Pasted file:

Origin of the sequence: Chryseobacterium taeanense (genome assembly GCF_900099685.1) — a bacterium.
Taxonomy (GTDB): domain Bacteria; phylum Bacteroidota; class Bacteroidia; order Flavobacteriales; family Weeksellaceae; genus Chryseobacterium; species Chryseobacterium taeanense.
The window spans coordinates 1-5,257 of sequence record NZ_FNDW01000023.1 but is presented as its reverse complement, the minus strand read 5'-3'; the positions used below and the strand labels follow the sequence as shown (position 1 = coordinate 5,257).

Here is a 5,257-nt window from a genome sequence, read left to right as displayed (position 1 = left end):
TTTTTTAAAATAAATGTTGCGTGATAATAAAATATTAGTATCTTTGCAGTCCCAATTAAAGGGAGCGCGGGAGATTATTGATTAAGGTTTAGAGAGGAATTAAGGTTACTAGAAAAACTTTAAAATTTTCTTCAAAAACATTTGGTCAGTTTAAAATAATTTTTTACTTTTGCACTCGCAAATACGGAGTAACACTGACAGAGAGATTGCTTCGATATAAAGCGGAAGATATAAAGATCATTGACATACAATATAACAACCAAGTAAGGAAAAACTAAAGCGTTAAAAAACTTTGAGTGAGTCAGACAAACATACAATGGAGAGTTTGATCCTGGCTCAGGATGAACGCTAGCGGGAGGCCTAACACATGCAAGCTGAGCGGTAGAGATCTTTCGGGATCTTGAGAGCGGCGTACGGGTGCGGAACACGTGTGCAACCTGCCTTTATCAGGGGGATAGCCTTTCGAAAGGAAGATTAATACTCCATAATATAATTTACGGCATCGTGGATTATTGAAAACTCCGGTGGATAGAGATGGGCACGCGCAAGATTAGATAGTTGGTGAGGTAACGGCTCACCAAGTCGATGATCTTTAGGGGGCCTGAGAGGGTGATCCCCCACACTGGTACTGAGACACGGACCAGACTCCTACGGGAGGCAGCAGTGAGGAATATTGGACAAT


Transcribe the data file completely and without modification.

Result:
Origin of the sequence: Chryseobacterium taeanense (genome assembly GCF_900099685.1) — a bacterium.
Taxonomy (GTDB): domain Bacteria; phylum Bacteroidota; class Bacteroidia; order Flavobacteriales; family Weeksellaceae; genus Chryseobacterium; species Chryseobacterium taeanense.
The window spans coordinates 1-5,257 of sequence record NZ_FNDW01000023.1 but is presented as its reverse complement, the minus strand read 5'-3'; the positions used below and the strand labels follow the sequence as shown (position 1 = coordinate 5,257).

Here is a 5,257-nt window from a genome sequence, read left to right as displayed (position 1 = left end):
TTTTTTAAAATAAATGTTGCGTGATAATAAAATATTAGTATCTTTGCAGTCCCAATTAAAGGGAGCGCGGGAGATTATTGATTAAGGTTTAGAGAGGAATTAAGGTTACTAGAAAAACTTTAAAATTTTCTTCAAAAACATTTGGTCAGTTTAAAATAATTTTTTACTTTTGCACTCGCAAATACGGAGTAACACTGACAGAGAGATTGCTTCGATATAAAGCGGAAGATATAAAGATCATTGACATACAATATAACAACCAAGTAAGGAAAAACTAAAGCGTTAAAAAACTTTGAGTGAGTCAGACAAACATACAATGGAGAGTTTGATCCTGGCTCAGGATGAACGCTAGCGGGAGGCCTAACACATGCAAGCTGAGCGGTAGAGATCTTTCGGGATCTTGAGAGCGGCGTACGGGTGCGGAACACGTGTGCAACCTGCCTTTATCAGGGGGATAGCCTTTCGAAAGGAAGATTAATACTCCATAATATAATTTACGGCATCGTGGATTATTGAAAACTCCGGTGGATAGAGATGGGCACGCGCAAGATTAGATAGTTGGTGAGGTAACGGCTCACCAAGTCGATGATCTTTAGGGGGCCTGAGAGGGTGATCCCCCACACTGGTACTGAGACACGGACCAGACTCCTACGGGAGGCAGCAGTGAGGAATATTGGACAAT